1954 Solar-Powered Farmall Cub


     For further information, also see Appendix 7 in the book, The End of Fossil Energy and The Last Chance for Sustainability, by John G. Howe. Send $10.00 (includes shipping) to Howe Engineering Co., 298 McIntire Road, Waterford, Maine 04088.

     This Cub was built 50 years ago to replace a team of horses, mules, or oxen at a time when oil and gasoline became plentiful and inexpensive.  A team of working animals needed 20,000 pounds of feed per year plus considerable attention and care.  Now the world is at the peak of available fossil fuels, oil, natural gas, and coal.  Supply shortages and higher prices are imminent, and in 50 years fossil fuels will be very expensive and possibly unavailable.  The world will need alternative energy sources especially for growing food.  Hydrogen is not the answer for alternative energy because of the vast amount of energy required to produce it as well as storage problems.  Available crop land will be needed to feed humans, not draft animals or production of biofuels, which require considerable energy input and soil depletion.  This solar-powered Cub was retrofitted in 2004 as the first in a series of vehicles to ascertain the validity of solar-powered agriculture and transportation.  This same tractor was later featured in the Aug/Sept 2006 issue of Mother Earth News., under the subheading “The Little Cub that Can.”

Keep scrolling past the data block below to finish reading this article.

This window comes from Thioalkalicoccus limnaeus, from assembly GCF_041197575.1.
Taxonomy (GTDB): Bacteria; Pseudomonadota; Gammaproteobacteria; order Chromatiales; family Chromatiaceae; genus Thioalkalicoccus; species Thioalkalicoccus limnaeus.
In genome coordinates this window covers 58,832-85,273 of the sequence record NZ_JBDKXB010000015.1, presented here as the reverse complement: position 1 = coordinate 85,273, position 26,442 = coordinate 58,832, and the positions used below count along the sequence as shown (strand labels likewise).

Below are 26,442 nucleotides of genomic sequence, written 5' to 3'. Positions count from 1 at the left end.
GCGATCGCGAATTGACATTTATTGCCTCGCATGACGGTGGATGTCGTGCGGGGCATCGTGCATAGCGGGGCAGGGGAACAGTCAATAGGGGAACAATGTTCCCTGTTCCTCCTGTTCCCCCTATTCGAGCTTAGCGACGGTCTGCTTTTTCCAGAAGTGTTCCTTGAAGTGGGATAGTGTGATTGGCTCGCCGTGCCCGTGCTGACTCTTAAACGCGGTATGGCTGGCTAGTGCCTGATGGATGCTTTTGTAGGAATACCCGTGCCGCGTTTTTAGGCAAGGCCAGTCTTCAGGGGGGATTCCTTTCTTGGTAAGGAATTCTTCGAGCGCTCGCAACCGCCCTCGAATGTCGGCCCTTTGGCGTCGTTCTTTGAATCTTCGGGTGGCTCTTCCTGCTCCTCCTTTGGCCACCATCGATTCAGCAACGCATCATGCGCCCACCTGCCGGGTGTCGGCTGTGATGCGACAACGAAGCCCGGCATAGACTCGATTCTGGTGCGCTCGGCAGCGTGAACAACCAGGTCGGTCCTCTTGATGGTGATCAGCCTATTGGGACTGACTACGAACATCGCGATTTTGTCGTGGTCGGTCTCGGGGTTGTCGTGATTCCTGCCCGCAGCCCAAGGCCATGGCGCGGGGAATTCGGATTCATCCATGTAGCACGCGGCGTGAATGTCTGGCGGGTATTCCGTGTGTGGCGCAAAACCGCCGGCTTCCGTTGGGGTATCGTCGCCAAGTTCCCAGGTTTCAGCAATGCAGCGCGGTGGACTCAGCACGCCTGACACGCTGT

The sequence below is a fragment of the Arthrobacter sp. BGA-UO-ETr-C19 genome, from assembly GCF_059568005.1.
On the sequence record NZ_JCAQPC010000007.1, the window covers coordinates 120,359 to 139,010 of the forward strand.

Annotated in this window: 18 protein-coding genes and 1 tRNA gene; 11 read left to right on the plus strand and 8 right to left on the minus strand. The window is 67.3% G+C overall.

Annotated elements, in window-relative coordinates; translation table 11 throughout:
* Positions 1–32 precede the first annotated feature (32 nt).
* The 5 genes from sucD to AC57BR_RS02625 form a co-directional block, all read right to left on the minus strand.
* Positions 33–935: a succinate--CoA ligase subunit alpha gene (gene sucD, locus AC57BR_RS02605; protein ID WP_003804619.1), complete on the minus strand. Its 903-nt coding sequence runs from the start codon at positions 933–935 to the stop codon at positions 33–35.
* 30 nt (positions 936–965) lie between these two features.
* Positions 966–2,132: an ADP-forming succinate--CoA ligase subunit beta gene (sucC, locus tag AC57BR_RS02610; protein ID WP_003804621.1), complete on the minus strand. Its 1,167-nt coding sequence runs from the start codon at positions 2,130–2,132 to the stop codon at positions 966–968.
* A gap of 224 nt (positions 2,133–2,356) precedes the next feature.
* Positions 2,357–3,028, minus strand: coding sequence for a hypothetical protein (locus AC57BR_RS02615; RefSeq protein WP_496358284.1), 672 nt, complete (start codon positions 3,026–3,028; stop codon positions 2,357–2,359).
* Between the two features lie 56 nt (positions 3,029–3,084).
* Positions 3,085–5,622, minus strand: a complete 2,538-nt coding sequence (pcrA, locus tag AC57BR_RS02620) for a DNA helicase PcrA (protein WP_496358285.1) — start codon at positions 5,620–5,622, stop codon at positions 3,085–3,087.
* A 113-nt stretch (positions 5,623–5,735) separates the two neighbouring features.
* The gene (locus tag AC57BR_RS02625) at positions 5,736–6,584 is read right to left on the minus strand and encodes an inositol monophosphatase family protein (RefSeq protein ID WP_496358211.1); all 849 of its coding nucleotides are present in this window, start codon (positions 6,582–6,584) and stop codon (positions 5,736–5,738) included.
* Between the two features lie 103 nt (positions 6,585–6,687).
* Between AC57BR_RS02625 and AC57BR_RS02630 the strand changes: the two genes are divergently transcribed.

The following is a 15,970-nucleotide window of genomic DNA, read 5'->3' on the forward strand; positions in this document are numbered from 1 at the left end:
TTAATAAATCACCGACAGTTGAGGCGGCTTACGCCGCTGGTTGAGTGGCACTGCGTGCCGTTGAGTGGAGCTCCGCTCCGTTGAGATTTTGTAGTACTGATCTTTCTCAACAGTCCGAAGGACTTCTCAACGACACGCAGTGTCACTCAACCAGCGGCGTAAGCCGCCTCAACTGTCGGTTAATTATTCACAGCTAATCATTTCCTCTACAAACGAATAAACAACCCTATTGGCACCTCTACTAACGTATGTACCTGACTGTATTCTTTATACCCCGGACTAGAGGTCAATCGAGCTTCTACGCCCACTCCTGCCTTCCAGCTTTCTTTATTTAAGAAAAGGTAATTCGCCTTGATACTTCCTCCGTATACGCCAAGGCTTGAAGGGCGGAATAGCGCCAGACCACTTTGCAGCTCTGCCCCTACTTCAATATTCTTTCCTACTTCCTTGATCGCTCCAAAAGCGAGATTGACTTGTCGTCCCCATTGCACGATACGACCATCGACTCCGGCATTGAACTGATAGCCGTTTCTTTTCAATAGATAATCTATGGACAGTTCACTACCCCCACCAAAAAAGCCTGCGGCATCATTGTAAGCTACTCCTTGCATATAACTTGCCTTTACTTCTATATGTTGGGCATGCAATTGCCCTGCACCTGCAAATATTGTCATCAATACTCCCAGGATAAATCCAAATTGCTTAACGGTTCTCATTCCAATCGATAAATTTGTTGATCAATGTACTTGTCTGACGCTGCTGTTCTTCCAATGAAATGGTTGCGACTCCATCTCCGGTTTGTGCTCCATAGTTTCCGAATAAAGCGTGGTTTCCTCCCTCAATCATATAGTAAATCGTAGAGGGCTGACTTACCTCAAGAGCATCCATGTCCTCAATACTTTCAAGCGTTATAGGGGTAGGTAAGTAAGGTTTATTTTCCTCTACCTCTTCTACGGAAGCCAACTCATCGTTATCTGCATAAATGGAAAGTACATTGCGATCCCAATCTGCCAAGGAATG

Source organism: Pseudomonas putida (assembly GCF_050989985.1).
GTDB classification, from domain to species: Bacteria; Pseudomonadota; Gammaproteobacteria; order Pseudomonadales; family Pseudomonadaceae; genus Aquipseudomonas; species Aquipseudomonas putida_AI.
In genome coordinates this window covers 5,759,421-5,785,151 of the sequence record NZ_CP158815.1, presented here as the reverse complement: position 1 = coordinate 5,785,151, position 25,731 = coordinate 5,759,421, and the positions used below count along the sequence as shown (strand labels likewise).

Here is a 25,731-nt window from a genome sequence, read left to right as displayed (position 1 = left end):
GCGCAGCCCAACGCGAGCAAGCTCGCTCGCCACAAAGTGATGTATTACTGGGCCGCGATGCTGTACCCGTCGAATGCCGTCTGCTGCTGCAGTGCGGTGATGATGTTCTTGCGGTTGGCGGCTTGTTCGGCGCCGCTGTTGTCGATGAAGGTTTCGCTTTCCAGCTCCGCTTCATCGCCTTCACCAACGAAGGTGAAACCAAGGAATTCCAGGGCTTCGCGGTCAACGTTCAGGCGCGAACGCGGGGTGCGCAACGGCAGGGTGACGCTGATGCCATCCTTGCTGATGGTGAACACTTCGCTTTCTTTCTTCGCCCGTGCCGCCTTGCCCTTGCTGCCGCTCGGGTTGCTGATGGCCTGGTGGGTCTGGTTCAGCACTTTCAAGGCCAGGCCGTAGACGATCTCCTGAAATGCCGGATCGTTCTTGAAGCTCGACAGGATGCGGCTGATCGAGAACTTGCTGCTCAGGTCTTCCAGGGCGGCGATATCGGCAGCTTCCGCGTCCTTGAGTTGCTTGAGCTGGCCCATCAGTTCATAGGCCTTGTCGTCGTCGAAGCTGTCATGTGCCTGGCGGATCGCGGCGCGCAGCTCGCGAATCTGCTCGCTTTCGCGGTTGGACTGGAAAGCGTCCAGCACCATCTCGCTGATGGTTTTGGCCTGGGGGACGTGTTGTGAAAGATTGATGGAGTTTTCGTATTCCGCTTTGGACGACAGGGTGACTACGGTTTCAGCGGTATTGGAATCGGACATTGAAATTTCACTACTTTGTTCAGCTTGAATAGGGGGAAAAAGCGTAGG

Tractor Specifications:

Continuous power: 7.5 kilowatts, 80 Amps at 96 volts (10 Hp) ... strong enough for several hours of light plowing or to pull a 6-foot, double-disc harrow.  This is similar to the power of a team of large draft horses or 100 humans at 75 watts each.

Battery pack: Eight combinations of 220 Ah (150 Ah at 75 Amperes) deep-cycle batteries providing two to six hours of typical power without solar recharging.  The batteries are continuously recharging as long as there is sunlight. An added half-ton capacity trailer could have an equal array, doubling the charging rate.

A tractor for modern, pollution-free agriculture

as the world runs short of fossil fuels

Weight: 2400 pounds including driver, on-board solar array, and 1000-pound battery pack.

Gearing and Drive Train: The solar-powered Cub uses a 1.6:1 tooth-belt drive from an Advanced K-91 motor driving through the 1:1 PTO shaft.  The clutch to the gasoline motor is blocked out unless needed to rotate the hydraulic pump.  A hydraulic disk brake on the input shaft eliminates the dangerous braking problem common to free-wheeling electric drive vehicles.

Recharging: The Cub needs about 20 Amps (2.5 Hp) to power itself in soft ground.  This makes the 5 Amp solar input significant enough to justify the on-board, four-panel array.  This is especially true if the Cub is used for light, sporadic work, to charge other vehicles, or supplement residential PV systems.

Work Capacity: The Cub will provide up to 5 Hp for light 12" plowing or pulling a six-foot, double harrow in previously tilled areas.  The total power requirement of 7.5 Hp is a drain of 5Kw or 55 Amps.  The battery pack will provide this power for over three hours or enough to plow ½ acre or harrow a smooth one acre.

John Snyder, Mother Earth News

The Cub pulls a double disk-harrow with ease.